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Pen champ is flipping marvellous

Japanese schools are renowned for their rigid rules, and often criticised for stifling creativity

Japanese schools are renowned for their rigid rules, and often criticised for stifling creativity

Japanese schools are renowned for their rigid rules, and often criticised for stifling creativity. But the boredom has driven one pupil to develope a stunning skill. Ryuki Omura, 16, has spun and flicked his way to the first ever national prize in pen spinning.

The high-school boy performed his 30-second routine before 400 judges and journalists at the inaugural championships in Tokyo, where he fired off a medley of tricks, shifting his pen from fingers, to palm, to the back of the hand.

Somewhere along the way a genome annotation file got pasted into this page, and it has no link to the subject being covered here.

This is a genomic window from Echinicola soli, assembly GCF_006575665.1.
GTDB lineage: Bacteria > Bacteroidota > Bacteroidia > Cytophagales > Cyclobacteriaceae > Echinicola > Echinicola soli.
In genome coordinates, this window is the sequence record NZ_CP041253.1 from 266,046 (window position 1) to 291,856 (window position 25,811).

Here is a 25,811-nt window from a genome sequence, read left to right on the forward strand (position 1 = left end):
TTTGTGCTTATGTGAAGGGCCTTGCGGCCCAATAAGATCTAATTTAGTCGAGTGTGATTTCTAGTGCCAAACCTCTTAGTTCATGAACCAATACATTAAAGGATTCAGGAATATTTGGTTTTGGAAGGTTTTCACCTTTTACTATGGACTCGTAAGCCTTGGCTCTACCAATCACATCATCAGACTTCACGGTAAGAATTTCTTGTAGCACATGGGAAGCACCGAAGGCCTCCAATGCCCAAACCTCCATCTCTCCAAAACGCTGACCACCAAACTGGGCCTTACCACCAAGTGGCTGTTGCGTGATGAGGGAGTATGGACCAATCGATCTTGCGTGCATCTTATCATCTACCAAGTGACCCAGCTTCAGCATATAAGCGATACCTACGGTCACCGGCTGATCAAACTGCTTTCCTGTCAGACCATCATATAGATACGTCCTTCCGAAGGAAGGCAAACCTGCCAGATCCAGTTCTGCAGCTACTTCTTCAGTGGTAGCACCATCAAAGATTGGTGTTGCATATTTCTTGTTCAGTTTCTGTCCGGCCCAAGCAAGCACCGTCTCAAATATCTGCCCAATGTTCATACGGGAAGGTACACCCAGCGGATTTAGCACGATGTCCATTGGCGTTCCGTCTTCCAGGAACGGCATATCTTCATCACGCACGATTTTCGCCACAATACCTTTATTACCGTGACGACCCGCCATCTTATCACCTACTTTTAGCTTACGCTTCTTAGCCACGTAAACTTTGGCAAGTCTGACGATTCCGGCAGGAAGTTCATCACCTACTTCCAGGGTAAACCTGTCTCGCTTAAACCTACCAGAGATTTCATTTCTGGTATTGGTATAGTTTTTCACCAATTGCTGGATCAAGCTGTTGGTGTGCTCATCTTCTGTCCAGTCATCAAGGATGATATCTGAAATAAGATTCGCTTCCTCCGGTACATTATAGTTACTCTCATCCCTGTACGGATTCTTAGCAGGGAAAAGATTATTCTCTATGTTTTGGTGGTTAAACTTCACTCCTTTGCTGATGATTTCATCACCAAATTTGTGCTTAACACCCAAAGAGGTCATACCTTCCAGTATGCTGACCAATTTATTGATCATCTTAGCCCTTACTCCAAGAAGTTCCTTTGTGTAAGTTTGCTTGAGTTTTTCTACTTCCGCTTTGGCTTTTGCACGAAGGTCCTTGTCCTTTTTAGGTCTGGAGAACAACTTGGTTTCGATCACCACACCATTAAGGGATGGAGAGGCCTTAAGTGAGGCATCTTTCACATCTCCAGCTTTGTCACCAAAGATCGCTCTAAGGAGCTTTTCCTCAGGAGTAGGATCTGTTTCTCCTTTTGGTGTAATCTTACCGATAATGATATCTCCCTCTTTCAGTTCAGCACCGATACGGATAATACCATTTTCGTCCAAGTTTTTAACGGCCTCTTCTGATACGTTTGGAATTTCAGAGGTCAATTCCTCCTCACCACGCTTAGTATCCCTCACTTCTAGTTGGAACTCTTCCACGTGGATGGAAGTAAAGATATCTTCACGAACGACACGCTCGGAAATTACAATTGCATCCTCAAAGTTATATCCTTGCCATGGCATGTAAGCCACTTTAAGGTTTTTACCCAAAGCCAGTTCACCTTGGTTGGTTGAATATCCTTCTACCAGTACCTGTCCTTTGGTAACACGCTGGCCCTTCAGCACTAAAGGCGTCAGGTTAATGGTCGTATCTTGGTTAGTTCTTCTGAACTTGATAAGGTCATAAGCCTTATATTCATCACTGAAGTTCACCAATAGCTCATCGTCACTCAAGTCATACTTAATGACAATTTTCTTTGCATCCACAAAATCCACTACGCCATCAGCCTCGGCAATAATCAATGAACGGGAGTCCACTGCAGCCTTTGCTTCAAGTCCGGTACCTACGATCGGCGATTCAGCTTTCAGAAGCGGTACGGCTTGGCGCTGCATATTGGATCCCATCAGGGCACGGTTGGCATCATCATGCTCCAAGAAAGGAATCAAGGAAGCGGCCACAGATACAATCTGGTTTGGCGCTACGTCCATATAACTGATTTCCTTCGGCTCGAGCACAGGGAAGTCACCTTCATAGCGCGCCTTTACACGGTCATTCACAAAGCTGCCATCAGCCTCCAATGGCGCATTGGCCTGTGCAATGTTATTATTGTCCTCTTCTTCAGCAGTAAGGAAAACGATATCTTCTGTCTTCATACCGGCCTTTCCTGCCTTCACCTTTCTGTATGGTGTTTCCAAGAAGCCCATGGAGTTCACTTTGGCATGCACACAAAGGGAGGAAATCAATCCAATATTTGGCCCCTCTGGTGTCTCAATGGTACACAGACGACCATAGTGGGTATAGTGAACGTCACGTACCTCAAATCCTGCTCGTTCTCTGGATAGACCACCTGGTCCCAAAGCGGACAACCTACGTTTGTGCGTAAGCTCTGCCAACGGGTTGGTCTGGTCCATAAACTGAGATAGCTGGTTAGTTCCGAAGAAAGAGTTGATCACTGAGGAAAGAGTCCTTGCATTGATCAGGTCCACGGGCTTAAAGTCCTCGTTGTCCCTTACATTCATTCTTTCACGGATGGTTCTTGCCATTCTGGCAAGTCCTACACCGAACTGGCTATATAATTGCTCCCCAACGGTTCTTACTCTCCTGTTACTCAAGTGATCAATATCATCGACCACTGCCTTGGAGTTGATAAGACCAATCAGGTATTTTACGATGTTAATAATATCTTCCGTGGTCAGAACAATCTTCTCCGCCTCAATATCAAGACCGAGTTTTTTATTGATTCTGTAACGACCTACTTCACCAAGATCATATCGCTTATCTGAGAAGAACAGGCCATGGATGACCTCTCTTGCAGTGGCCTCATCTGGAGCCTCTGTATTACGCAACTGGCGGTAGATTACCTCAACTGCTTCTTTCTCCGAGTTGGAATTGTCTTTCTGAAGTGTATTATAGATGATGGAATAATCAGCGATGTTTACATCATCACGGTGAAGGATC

"The most important thing is to make the combination of tricks as smooth as possible," said Mitsuhiro Nakamata, of the Pen Spinning Association. "Pens are always around, so you can enjoy pen spinning anytime, anywhere."

Omura beat a total of 276 entrants, from junior high pupils to university students, who were whittled down to 16 finalists.

Now Japanese innovation has been applied to the hobby, with one toymaker designing a spinning pen with adjustable weights.

http:ptj2008.penspinning.org.

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